Linda Bove was a board member of the Alliance for Inclusion in the Arts, formerly called the Non-Traditional Casting Project, which stood for including people of different ethnicities and people with disabilities in theatre, film and television. The Alliance for Inclusion in the Arts works to encourage film producers, directors and casting agents to audition and use deaf actors in deaf roles, rather than having a hearing actor ‘act’ deaf. In 2009, she said, “A hearing actor playing a Deaf character is tantamount to putting a white actor in blackface.” Bove highlights in the article that from the perspective of deaf people with a rich culture and language, hearing actors can never fully master the sign language or begin to approximate what it is like to be a deaf person. She advocates for deaf actors to play deaf roles, thereby adding clarity and bringing a human element and authentic experience to the role.
Signing Books for Kids
Bove was instrumental in getting children interested in learning American Sign Language. Her television presence inspired people to take an interest in communicating with others through sign, and Linda was eager to facilitate learning. She authored a series of Sesame Street books, teaching how to sign words and letters in Sesame Street Sign Language ABC with Linda Bove, and Sign Language Fun. Working with the National Theatre of the Deaf, Linda developed a series of sign language pages for The Sesame Street Treasury.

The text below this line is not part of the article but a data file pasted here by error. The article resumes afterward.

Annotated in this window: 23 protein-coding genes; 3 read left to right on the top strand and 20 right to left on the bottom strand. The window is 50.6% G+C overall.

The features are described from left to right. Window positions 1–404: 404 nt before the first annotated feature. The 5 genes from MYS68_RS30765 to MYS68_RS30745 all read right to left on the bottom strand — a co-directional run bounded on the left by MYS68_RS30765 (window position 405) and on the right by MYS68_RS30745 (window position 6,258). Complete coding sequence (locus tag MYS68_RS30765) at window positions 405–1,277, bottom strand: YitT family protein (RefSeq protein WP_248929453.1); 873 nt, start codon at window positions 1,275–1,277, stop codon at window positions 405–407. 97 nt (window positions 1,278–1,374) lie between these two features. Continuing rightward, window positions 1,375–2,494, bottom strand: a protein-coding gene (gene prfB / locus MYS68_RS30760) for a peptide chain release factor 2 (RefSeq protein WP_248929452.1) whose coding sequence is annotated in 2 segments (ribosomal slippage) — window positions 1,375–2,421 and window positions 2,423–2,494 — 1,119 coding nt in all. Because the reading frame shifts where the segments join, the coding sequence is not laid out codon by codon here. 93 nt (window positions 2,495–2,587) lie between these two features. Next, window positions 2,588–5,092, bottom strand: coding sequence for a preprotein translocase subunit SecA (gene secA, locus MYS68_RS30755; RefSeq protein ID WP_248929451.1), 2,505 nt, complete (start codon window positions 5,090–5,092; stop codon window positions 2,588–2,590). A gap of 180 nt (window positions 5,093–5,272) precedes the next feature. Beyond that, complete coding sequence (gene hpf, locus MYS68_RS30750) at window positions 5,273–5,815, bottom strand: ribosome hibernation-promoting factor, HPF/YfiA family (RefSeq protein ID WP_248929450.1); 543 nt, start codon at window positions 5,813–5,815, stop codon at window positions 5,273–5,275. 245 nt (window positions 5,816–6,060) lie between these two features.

Linda Bove’s talent for acting and enthusiasm for naturally exemplifying Deaf culture, have helped people all over the world to understand and respect each other. Linda’s accomplishments highlight effective ways of respecting differences and honoring equality. Her work epitomizes the ideal that entertainment should be as diverse as its audience.
Linda Bove had the longest recurring role in television history as a Deaf actor. (Photo Credit: PBS - Seseme Street)
See It Signed - Example Sentence
See this example sentence about Bove:
ASL Gloss: L-I-N-D-A B-O-V-E HERSELF DEAF ACTRESS. SHE ACT #TV PROGRAM S-E-S-A-M-E S-T-R-E-E-T ROLE WHAT? L-I-N-D-A T-H-E LIBRARIAN CONTINUE 31 YEARS.
English Example: Linda Bove is a deaf actress. She played the role of Linda the librarian on Sesame Street for 31 years.
More on Bove
Adapted from: Cartwright, B. & Bahleda, S. (2015). Lessons and Activities in American Sign Language (pp. 59). RID Press.
- Deaf West Theatre. (n.d.). https://www.deafwest.org
- Holst, J. (2016, September 17). Happy Days. Disabled TV Characters. https://disabledtvcharactersblog.wordpress.com/?s=happy+days
- Jacobs, L. (2009, October 19). On the NY Theatre Workshop - Deaf Actor Controversy: Where Do You Draw the Line? The Clyde Fitch Report. https://www.clydefitchreport.com/2009/10/on-the-new-york-theatre-workshopdeaf-actor-controversy/
- Linda Bove. (2021, August 30). In Muppet Wiki. Fandom. https://muppet.fandom.com/wiki/Linda_Bove?oldid=1403086
- Linda Bove. (2021, October 29). In Wikipedia. https://en.wikipedia.org/w/index.php?title=Linda_Bove&oldid=1052485085